Wood and bark structure in Buddleja: anatomical background of stem morphology

K. E. Frankiewicz, J. H. Chau, J. Baczyński, A. Wdowiak, A. Oskolski

Research output: Contribution to journalArticlepeer-review

3 Citations (Scopus)

Abstract

Bark (all tissues outside of the vascular cambium) has been extensively studied in recent years, especially its anatomy and physiology. Macromorphological bark characters can be important taxonomically for many plant groups, including the genus Buddleja (Scrophulariaceae). However, the relationship between macroscopic bark appearance and its microscopic structure remains obscure, hampering the use and interpretation of bark traits in plant taxonomy and phylogenetics as well as in other fields of botany. We studied micro- and macrostructure of bark in the species of Buddleja representing wide taxonomic and geographic diversity to identify general relationships between bark anatomy and morphology. We also examined Buddleja xylem and discussed the importance of anatomical traits for understanding the relationships between clades in this genus. The smooth bark surface in sect. Gomphostigma and the outgroup (Freylinia spp.) relates to the small number of periderms of superficial origin and limited sclerification. This allows for the retention of visible lenticels. In the rest of Buddleja, bark sloughs off and division of labour is present: collapsed phloem undergoes sclerification and acts as a protective layer, while thin-walled phellem forms the separation layers. A similar pattern is found in some groups (e.g. Lonicera), but in others (e.g. Vitis and the species of Eucalyptus with stringy bark), the pattern is inversed. Wood and bark anatomy supports a sister relationship between the southern African section Gomphostigma and the rest of Buddleja but is taxonomically uninformative among remaining clades. Limited development of periderms and sclerification allows for the retention of a smooth bark surface and conspicuous lenticels. Sloughing off of bark requires division of labour into a lignified protective layer and a thin-walled separation layer. These two functions are never served by a single tissue but are rather divided between phloem and periderm. How more subtle features (e.g. size and shape of fissures) are determined requires further study. Simultaneously, bark anatomy could be a useful source of data to complement molecular phylogenetic studies in a total evidence approach for systematics.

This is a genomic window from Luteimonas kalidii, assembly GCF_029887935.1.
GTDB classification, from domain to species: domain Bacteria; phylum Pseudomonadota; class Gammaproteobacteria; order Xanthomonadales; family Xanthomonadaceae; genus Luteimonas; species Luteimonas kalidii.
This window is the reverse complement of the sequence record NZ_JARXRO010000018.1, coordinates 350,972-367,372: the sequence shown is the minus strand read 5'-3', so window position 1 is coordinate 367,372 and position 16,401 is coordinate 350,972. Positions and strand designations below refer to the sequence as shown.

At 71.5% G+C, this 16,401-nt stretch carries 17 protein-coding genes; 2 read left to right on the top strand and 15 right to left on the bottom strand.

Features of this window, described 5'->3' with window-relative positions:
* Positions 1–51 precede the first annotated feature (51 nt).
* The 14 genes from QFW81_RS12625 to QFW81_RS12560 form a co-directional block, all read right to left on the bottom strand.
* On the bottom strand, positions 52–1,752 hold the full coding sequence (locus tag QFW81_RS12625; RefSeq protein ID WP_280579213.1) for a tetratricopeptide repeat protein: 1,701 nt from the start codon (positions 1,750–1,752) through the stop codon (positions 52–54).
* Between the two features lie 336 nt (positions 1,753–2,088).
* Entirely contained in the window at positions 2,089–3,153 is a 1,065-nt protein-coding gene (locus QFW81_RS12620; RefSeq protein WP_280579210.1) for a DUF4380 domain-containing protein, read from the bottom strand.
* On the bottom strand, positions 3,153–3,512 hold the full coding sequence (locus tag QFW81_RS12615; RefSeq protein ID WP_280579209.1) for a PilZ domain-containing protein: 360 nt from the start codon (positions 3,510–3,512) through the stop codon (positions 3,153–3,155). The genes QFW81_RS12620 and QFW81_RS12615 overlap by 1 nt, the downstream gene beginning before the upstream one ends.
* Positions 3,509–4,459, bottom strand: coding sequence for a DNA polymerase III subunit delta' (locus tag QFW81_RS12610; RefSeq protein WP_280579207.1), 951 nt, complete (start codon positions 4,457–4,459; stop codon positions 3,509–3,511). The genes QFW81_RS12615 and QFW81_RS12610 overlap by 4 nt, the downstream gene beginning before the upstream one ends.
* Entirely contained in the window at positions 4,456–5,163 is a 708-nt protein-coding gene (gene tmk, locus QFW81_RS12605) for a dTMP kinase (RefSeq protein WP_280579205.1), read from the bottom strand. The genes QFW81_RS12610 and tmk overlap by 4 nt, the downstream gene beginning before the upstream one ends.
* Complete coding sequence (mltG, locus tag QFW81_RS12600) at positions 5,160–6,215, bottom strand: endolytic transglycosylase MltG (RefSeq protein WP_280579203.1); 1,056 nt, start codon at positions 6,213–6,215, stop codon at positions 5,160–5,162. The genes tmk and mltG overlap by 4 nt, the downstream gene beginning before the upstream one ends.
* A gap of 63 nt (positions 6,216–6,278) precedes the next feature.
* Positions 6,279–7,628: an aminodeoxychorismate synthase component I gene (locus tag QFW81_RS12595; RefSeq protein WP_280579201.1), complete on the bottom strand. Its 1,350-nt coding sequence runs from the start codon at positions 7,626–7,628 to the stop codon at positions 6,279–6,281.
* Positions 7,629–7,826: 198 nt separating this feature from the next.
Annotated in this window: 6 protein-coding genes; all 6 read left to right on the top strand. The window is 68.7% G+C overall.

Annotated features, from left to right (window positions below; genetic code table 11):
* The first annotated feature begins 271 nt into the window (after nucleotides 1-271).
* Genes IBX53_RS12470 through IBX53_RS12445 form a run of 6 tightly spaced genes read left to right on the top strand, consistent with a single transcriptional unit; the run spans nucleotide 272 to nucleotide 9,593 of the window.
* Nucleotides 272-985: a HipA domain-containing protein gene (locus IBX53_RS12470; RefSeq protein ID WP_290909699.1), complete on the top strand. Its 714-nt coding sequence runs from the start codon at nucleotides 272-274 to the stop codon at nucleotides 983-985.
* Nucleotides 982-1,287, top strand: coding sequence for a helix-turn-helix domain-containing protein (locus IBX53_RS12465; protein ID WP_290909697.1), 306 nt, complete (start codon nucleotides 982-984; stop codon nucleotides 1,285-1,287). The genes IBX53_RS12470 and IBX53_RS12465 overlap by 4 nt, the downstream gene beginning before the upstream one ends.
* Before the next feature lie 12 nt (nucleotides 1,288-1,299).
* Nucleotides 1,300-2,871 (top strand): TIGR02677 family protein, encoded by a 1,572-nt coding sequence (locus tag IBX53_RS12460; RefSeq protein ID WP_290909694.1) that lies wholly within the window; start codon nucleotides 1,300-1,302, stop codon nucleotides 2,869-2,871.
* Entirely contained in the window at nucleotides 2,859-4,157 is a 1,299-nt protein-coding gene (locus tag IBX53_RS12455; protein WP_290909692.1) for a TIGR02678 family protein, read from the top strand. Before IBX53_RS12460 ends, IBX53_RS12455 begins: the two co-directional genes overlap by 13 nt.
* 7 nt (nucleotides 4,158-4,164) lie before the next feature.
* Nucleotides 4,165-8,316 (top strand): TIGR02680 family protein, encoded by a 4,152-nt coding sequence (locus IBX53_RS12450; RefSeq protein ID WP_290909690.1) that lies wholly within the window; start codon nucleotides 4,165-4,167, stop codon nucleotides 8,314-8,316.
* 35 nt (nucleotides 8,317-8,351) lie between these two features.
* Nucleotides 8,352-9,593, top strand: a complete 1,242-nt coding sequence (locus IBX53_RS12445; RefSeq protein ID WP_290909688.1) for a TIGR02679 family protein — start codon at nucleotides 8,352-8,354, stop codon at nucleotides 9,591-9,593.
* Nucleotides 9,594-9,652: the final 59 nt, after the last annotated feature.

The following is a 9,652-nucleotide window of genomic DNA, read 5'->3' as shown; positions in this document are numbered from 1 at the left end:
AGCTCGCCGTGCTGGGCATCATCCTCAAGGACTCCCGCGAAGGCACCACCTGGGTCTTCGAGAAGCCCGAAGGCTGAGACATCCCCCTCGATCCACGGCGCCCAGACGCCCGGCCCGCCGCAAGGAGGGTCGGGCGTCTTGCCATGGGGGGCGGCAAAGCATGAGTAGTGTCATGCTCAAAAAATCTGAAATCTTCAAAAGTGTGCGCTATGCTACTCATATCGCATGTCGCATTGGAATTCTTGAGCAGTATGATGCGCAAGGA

Original languageEnglish
Article numberplad003
JournalAoB PLANTS
Volume15
Issue number2
DOIs
Publication statusPublished - 1 Feb 2023

Keywords

  • Bark anatomy
  • Scrophulariaceae taxonomy
  • macroscopic bark structure
  • sclerification
  • wood anatomy

ASJC Scopus subject areas

  • Plant Science

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